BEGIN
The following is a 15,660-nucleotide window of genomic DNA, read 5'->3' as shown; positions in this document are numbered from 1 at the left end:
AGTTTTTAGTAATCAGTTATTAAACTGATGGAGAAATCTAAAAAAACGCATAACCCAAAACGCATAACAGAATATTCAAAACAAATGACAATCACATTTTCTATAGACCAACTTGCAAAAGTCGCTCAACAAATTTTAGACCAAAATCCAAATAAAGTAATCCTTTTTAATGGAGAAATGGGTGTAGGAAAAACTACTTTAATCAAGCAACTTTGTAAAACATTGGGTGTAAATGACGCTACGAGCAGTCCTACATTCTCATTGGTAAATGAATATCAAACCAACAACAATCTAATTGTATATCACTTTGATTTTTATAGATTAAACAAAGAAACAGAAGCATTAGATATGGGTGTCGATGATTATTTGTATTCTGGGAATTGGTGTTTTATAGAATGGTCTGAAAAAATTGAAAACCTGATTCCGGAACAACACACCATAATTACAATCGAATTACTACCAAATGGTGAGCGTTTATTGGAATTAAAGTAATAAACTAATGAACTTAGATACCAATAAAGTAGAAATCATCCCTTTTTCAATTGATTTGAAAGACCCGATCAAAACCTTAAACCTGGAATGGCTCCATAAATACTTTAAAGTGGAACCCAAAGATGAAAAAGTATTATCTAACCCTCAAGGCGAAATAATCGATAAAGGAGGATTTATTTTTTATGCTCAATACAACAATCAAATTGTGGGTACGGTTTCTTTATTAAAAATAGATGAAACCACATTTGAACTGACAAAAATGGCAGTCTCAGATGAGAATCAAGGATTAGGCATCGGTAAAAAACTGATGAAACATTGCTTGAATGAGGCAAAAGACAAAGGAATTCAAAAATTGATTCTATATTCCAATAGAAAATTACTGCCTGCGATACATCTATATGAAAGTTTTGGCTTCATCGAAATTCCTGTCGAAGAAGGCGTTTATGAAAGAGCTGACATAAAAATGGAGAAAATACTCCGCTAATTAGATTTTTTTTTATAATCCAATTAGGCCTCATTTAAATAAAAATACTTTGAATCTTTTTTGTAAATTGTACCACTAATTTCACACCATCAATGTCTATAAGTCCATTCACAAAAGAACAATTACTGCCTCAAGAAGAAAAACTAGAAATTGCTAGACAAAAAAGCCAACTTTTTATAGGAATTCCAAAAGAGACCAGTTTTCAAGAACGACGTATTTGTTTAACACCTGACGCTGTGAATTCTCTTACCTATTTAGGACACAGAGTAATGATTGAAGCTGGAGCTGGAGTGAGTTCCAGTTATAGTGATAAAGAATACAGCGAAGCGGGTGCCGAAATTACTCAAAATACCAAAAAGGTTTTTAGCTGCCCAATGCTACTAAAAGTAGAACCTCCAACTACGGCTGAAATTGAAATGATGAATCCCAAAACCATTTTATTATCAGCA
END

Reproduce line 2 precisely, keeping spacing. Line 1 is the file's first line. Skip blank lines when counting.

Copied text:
AGTTTTTAGTAATCAGTTATTAAACTGATGGAGAAATCTAAAAAAACGCATAACCCAAAACGCATAACAGAATATTCAAAACAAATGACAATCACATTTTCTATAGACCAACTTGCAAAAGTCGCTCAACAAATTTTAGACCAAAATCCAAATAAAGTAATCCTTTTTAATGGAGAAATGGGTGTAGGAAAAACTACTTTAATCAAGCAACTTTGTAAAACATTGGGTGTAAATGACGCTACGAGCAGTCCTACATTCTCATTGGTAAATGAATATCAAACCAACAACAATCTAATTGTATATCACTTTGATTTTTATAGATTAAACAAAGAAACAGAAGCATTAGATATGGGTGTCGATGATTATTTGTATTCTGGGAATTGGTGTTTTATAGAATGGTCTGAAAAAATTGAAAACCTGATTCCGGAACAACACACCATAATTACAATCGAATTACTACCAAATGGTGAGCGTTTATTGGAATTAAAGTAATAAACTAATGAACTTAGATACCAATAAAGTAGAAATCATCCCTTTTTCAATTGATTTGAAAGACCCGATCAAAACCTTAAACCTGGAATGGCTCCATAAATACTTTAAAGTGGAACCCAAAGATGAAAAAGTATTATCTAACCCTCAAGGCGAAATAATCGATAAAGGAGGATTTATTTTTTATGCTCAATACAACAATCAAATTGTGGGTACGGTTTCTTTATTAAAAATAGATGAAACCACATTTGAACTGACAAAAATGGCAGTCTCAGATGAGAATCAAGGATTAGGCATCGGTAAAAAACTGATGAAACATTGCTTGAATGAGGCAAAAGACAAAGGAATTCAAAAATTGATTCTATATTCCAATAGAAAATTACTGCCTGCGATACATCTATATGAAAGTTTTGGCTTCATCGAAATTCCTGTCGAAGAAGGCGTTTATGAAAGAGCTGACATAAAAATGGAGAAAATACTCCGCTAATTAGATTTTTTTTTATAATCCAATTAGGCCTCATTTAAATAAAAATACTTTGAATCTTTTTTGTAAATTGTACCACTAATTTCACACCATCAATGTCTATAAGTCCATTCACAAAAGAACAATTACTGCCTCAAGAAGAAAAACTAGAAATTGCTAGACAAAAAAGCCAACTTTTTATAGGAATTCCAAAAGAGACCAGTTTTCAAGAACGACGTATTTGTTTAACACCTGACGCTGTGAATTCTCTTACCTATTTAGGACACAGAGTAATGATTGAAGCTGGAGCTGGAGTGAGTTCCAGTTATAGTGATAAAGAATACAGCGAAGCGGGTGCCGAAATTACTCAAAATACCAAAAAGGTTTTTAGCTGCCCAATGCTACTAAAAGTAGAACCTCCAACTACGGCTGAAATTGAAATGATGAATCCCAAAACCATTTTATTATCAGCA